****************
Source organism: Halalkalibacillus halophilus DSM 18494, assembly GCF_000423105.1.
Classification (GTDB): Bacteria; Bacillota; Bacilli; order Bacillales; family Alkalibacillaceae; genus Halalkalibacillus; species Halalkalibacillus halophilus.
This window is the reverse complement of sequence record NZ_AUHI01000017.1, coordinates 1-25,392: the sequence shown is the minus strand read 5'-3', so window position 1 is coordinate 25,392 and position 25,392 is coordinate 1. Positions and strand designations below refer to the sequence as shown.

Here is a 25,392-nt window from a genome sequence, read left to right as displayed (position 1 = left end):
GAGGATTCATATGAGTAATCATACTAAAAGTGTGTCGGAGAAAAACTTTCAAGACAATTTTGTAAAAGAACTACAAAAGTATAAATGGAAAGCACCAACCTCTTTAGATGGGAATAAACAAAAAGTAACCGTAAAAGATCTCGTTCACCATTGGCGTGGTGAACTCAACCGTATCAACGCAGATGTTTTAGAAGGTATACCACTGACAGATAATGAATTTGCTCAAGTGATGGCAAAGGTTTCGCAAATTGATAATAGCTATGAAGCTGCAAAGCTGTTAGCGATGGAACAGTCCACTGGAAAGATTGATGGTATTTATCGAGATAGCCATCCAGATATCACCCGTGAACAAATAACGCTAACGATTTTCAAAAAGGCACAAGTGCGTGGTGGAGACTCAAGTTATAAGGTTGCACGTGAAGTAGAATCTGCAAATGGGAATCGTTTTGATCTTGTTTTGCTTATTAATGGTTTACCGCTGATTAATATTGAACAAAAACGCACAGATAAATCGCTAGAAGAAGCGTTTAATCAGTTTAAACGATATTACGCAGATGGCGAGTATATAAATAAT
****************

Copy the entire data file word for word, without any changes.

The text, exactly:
Source organism: Halalkalibacillus halophilus DSM 18494, assembly GCF_000423105.1.
Classification (GTDB): Bacteria; Bacillota; Bacilli; order Bacillales; family Alkalibacillaceae; genus Halalkalibacillus; species Halalkalibacillus halophilus.
This window is the reverse complement of sequence record NZ_AUHI01000017.1, coordinates 1-25,392: the sequence shown is the minus strand read 5'-3', so window position 1 is coordinate 25,392 and position 25,392 is coordinate 1. Positions and strand designations below refer to the sequence as shown.

Here is a 25,392-nt window from a genome sequence, read left to right as displayed (position 1 = left end):
GAGGATTCATATGAGTAATCATACTAAAAGTGTGTCGGAGAAAAACTTTCAAGACAATTTTGTAAAAGAACTACAAAAGTATAAATGGAAAGCACCAACCTCTTTAGATGGGAATAAACAAAAAGTAACCGTAAAAGATCTCGTTCACCATTGGCGTGGTGAACTCAACCGTATCAACGCAGATGTTTTAGAAGGTATACCACTGACAGATAATGAATTTGCTCAAGTGATGGCAAAGGTTTCGCAAATTGATAATAGCTATGAAGCTGCAAAGCTGTTAGCGATGGAACAGTCCACTGGAAAGATTGATGGTATTTATCGAGATAGCCATCCAGATATCACCCGTGAACAAATAACGCTAACGATTTTCAAAAAGGCACAAGTGCGTGGTGGAGACTCAAGTTATAAGGTTGCACGTGAAGTAGAATCTGCAAATGGGAATCGTTTTGATCTTGTTTTGCTTATTAATGGTTTACCGCTGATTAATATTGAACAAAAACGCACAGATAAATCGCTAGAAGAAGCGTTTAATCAGTTTAAACGATATTACGCAGATGGCGAGTATATAAATAAT